Borland wants to be a Red Hat for developers

Lead generation


Borland's Java and Windows application development tools will once again lead the industry, setting the pace in both quality and innovation. So says Nigel Brown, who is leading Borland's integrated development environment (IDE) business to independence and out of the shadow of Borland's other application lifecycle management (ALM) tools. Brown, an 18-year Borland veteran, was recently named general manager of Borland's IDE business.

In an interview with The Register, he promised significant investment in research and development for Borland's IDEs along with significant increases in sales and marketing for the popular JBuilder and Delphi programming environments among other tools. Brown is also rehiring engineers and architects who were at the forefront of developing languages like Delphi but who had left Borland.

Borland has long been the victim of a brain drain to other software companies, most notably Microsoft, which spent years playing catch-up in terms of features and language design.

Brown vowed Borland's spun-out IDE business would recapture its lead. "Four to five years ago, what we put in Delphi one year, Microsoft copied one or two years later. Our goal is to get back to that scenario where we are leading. Also JBuilder - that drove Java to the limits. Our goal is to get back to that," he said.

He blamed Borland's surrender on a legacy of under-investment in tools thanks to corporate priorities that came to emphasise the bigger ALM picture, with more R&D pro-rata going into Borland's Caliber, StarTeam and Together software. "Over the last few years [tools] haven't been part of Borland's key investments... that has been ALM product. Our immediate goal is to get that [investment] to, or above, what [other] software companies put into their leading products."

This begs the question: where will Borland get the cash to sustain the R&D and sales and marketing? budgets. The company is asssessing suitors to help fund and develop the IDE business, which also features the company's database and application server.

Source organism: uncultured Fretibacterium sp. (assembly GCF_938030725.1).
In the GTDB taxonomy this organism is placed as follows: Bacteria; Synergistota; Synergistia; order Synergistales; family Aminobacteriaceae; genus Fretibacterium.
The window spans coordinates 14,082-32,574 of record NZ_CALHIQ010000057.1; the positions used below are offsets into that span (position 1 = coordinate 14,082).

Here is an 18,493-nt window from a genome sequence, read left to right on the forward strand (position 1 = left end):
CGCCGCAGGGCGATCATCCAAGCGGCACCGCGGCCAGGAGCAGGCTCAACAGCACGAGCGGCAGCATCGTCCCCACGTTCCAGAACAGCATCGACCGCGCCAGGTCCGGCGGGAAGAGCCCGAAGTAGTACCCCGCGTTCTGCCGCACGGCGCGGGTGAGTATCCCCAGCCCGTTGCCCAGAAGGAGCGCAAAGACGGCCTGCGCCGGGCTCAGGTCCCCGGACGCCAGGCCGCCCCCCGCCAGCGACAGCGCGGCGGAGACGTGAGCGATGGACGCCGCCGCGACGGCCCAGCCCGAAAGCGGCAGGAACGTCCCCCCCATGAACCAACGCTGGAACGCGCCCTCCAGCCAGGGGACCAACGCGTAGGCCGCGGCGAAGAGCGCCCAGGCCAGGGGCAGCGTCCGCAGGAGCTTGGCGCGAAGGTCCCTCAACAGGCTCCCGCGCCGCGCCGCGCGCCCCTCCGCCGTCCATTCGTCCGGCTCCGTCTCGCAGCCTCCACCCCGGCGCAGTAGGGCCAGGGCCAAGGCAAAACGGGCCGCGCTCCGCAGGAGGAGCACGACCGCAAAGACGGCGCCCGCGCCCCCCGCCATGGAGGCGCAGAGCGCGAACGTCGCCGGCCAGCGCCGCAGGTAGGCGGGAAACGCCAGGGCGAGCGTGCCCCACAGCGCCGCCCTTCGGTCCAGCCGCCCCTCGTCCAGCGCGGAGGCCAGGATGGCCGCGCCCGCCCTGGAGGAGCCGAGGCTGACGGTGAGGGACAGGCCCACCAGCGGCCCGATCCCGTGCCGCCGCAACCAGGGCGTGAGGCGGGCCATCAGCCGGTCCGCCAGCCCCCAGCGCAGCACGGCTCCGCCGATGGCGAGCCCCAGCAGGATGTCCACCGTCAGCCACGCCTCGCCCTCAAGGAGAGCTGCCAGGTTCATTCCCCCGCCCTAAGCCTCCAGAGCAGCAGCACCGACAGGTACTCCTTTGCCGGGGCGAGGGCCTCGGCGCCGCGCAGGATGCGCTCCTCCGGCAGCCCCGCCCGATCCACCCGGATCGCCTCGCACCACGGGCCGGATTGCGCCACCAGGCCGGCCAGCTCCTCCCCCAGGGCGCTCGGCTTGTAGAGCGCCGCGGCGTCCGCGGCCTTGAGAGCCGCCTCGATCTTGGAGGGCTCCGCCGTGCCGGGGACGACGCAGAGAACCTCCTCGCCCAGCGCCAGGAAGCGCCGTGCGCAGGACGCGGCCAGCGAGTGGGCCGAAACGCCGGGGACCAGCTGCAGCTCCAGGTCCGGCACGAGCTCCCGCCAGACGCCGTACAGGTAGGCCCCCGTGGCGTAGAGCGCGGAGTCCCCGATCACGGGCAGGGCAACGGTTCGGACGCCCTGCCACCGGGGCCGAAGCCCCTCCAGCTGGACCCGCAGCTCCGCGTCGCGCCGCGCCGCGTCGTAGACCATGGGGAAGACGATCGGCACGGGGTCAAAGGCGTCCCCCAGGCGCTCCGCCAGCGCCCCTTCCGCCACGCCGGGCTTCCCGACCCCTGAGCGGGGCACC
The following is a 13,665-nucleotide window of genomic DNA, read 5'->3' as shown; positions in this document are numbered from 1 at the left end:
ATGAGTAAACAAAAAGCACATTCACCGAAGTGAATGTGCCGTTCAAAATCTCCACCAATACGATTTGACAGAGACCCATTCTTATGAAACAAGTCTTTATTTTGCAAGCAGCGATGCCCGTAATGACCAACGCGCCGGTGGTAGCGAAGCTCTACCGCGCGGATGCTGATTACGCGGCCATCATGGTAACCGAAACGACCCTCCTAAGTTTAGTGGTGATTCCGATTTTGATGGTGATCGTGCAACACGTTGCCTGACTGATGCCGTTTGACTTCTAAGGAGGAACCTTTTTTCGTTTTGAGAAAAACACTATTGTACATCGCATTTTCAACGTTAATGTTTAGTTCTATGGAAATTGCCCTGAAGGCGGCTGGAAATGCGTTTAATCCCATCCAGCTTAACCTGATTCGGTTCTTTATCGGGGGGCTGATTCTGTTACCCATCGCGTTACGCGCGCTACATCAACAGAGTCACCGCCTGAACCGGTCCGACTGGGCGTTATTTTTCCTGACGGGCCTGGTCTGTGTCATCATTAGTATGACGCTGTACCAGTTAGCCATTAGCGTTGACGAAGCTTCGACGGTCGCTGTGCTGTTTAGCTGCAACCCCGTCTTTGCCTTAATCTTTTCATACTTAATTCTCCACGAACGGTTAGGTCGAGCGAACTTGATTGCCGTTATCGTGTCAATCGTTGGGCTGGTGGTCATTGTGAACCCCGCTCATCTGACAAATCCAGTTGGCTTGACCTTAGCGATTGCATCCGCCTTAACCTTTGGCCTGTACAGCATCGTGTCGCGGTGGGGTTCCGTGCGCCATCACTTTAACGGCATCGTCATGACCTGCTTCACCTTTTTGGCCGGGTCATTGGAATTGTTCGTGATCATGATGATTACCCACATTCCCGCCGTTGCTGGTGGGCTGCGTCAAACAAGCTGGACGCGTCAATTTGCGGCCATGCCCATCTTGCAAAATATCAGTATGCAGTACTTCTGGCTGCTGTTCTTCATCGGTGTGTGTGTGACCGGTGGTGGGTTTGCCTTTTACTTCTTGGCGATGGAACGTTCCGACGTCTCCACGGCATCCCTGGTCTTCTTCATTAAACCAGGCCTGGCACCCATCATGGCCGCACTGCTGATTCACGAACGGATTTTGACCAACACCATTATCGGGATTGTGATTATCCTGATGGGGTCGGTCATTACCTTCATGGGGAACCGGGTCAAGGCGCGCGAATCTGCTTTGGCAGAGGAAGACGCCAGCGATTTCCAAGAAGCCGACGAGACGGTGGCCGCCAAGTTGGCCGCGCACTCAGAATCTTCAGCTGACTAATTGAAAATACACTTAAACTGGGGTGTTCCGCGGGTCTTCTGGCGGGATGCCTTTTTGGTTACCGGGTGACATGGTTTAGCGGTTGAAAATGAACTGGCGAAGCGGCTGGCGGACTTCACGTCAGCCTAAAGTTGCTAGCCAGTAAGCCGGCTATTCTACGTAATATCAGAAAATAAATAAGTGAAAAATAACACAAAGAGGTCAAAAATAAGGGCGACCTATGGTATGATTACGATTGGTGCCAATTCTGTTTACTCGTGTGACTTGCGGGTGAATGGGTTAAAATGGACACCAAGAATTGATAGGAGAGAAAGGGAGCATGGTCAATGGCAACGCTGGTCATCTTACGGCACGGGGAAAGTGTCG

One reason Borland has been forced to spin out tools is because of the price pressure the IDE market is experiencing. The increase in "free" tools has forced IDE providers to re-examine what exactly it is they offer in order to make any money.

In common with chief executive Todd Nielsen , Brown is keeping exact revenue plans pretty close to his chest but repeated his boss's wording on providing "services." Like Nielsen too, the words "Red" and "Hat" are employed and there is a fervent belief the new company can monetize its installed base of three million developers.

"There is a model with the likes of Red Hat making money from support and added services. Borland is a global company and the IDE business will be global," Brown said. "It will be a matter of how can we get more of the IDE products into developers hands for good money, and [being] less hung up on licensing model," Brown said. "When we spin off the IDE business we will be a big startup."

Another challenge is who will buy Borland's tools. One reason Borland moved into ALM and upped its pitch was to target executives and IT directors who - unlike developers - hold the keys to the large purchasing decisions. It seems Borland's IDE business will try to shift pricing to suit the budgets of developers, whose spending runs to several thousand dollars and can be put through on a credit card. "We won't be speaking to CTOs except in rare instances," Brown said.

Borland is evaluating subscriptions, but Brown noted there is unlikely to be a change in the short term to the current licensing-base approach. The IDE business also expects to use web-based marketing to reach developers.

Brown is placing his faith in the concept of "smaller means more efficient." He believes a smaller organization, independent of the large Borland machine, will have more resources to develop features and functions instead of just "writing infrastructure." Brown estimates that two thirds of resources for JBuilder went into building infrastructure and just one third into features. ®


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